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Everyone tells me my coins r not worth anything
Coins are always worth “something”.
I have a bunch of those quarters. Big deal until someone wants them. It’s like my other collections. Who decides what has value and what does not?
On the back of any coins an in the words of America and The Letters A and M Are bonded together what is the Value Of that Coins
I am so interested and had a friend teach me a little about what to look for in coins. So we went threw all my change that I had saved for some time. My friend said I had lots if good coins worth pretty good money. He just never said how much money. So I sit here trying to learn from your tube as my coins are still sitting here in coins holders. I just don’t know enough to take them to get them looked at. And as many of my collection is too many to spend for grading. So not sure what to do. Anyways it still has my interest in coins collecting.
Rather than relying on YouTube which has everyone from experts to amateurs to scammers, it’s better to use solid, standard references like the Yeoman “Red Book” or sites run by major numismatic organizations like PCGS, ANA, etc.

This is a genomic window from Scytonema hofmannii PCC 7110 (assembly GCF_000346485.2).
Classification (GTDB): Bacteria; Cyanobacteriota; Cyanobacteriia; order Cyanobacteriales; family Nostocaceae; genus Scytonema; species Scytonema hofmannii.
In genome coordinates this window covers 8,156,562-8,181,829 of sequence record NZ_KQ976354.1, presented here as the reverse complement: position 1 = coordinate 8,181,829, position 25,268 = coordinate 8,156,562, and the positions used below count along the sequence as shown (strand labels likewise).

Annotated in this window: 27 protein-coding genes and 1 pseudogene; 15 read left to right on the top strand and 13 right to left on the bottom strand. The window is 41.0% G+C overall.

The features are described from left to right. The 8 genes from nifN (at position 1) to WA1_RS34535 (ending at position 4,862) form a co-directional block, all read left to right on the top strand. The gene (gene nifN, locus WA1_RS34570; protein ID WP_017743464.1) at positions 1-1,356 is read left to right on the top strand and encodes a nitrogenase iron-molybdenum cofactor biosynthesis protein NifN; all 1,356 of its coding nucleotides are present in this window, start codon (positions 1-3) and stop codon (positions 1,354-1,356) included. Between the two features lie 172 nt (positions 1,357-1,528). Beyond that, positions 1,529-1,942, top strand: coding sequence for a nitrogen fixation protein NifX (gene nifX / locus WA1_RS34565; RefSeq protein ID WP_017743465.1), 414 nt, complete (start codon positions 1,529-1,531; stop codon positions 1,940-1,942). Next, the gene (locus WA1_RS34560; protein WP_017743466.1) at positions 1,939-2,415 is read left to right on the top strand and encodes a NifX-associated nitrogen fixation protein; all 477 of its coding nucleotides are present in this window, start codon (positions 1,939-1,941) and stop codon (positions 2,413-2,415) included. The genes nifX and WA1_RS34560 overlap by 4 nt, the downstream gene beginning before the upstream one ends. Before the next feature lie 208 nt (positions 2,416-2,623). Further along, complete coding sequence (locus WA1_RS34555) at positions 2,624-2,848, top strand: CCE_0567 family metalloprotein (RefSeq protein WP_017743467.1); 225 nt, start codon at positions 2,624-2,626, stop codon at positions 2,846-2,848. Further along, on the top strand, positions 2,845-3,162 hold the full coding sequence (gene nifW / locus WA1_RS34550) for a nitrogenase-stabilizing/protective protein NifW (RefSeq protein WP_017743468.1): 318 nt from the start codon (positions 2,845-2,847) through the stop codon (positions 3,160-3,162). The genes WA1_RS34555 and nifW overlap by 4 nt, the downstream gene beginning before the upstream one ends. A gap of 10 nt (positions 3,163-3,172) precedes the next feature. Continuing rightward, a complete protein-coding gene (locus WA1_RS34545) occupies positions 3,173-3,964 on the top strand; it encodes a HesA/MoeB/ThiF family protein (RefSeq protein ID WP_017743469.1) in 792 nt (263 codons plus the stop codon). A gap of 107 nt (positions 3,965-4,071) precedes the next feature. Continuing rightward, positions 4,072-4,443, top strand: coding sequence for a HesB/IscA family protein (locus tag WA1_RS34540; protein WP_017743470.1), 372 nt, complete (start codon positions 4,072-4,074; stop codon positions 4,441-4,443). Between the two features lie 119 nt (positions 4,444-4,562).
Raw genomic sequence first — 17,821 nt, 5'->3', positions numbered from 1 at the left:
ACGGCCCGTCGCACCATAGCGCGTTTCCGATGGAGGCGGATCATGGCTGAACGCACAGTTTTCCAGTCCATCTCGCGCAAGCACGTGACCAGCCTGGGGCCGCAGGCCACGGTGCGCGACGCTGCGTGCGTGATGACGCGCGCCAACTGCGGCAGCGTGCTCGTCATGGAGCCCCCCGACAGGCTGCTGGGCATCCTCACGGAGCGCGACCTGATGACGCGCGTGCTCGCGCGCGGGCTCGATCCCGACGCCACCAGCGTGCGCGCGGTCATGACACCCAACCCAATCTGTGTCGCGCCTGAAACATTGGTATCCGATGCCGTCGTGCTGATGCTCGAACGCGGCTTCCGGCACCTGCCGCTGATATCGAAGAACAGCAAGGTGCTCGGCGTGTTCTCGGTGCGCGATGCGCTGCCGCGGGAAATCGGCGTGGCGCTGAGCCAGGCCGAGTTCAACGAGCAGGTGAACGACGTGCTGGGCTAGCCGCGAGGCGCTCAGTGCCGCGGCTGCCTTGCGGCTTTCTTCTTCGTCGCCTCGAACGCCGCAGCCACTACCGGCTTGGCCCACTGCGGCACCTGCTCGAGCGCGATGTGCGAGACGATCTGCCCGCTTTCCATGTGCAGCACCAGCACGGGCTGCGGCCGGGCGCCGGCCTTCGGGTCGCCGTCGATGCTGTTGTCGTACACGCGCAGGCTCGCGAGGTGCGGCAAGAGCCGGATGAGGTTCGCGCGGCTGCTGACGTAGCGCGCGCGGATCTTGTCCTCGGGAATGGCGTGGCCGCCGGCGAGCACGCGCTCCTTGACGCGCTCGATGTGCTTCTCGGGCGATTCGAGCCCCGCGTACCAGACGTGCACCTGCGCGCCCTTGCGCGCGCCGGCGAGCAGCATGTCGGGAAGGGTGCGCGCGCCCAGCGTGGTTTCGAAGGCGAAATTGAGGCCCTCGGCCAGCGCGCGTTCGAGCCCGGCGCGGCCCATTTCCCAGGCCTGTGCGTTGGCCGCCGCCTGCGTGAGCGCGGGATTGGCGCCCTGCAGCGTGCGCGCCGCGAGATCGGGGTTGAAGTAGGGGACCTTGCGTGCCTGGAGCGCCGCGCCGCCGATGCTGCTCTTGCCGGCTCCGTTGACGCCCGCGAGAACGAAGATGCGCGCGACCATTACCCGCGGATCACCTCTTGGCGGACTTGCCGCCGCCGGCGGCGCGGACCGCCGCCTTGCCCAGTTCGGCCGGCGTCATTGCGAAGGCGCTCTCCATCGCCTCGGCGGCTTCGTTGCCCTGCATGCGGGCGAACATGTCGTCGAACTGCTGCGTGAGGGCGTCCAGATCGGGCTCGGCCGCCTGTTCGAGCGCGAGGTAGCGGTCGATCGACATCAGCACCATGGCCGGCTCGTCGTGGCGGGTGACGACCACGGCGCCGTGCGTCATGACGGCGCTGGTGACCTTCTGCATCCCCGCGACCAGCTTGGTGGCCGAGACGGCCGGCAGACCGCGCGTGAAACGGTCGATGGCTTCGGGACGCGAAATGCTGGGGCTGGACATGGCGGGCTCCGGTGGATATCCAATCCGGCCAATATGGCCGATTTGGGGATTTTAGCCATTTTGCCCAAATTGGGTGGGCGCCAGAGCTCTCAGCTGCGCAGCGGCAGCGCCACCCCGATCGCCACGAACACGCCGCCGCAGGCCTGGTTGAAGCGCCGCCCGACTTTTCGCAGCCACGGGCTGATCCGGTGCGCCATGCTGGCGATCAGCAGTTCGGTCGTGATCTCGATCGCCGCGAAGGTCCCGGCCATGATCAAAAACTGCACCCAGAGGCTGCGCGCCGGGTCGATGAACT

YouTube can be an extremely valuable resource – I use it for advice on everything from tech to carpentry – but there’s essentially NO quality control. You need to already have some base-level knowledge so you can avoid bad info. For every good coin video I’ve seen, there are at least as many that are misleading, misinformed, or outright scams. E.g. look for all the posts pushing an “1851 Indian Head dollar” despite its being a well-known fake.
The mint has been minting too many proofs
I am in the same situation as Margaret
I have been saving my coins for about two years. Around or a little over $2000 worth
Trying to figure out what’s worth what. And what to do with them. It’s so over whelming I’m stuck and don’t know what to do. Still trying to learn as much as I can. But stuck just the same.
As I noted, start with sources like the Red Book and/or websites run by major numismatic associations. Steer clear of auction sites because it’s difficult to recognize what’s reliable unless you’re already knowledgeable.
Start by organizing your coins by denomination and date. Use the Red Book or a source like PCGS, ANA, etc. to learn where mint marks are located, then further organize your coins by mint marks within each date. Mint marks can be a bit daunting at first because not all US coins have them, and positions have changed over the years. That’s why I recommend having ready access to a good guidebook or info site.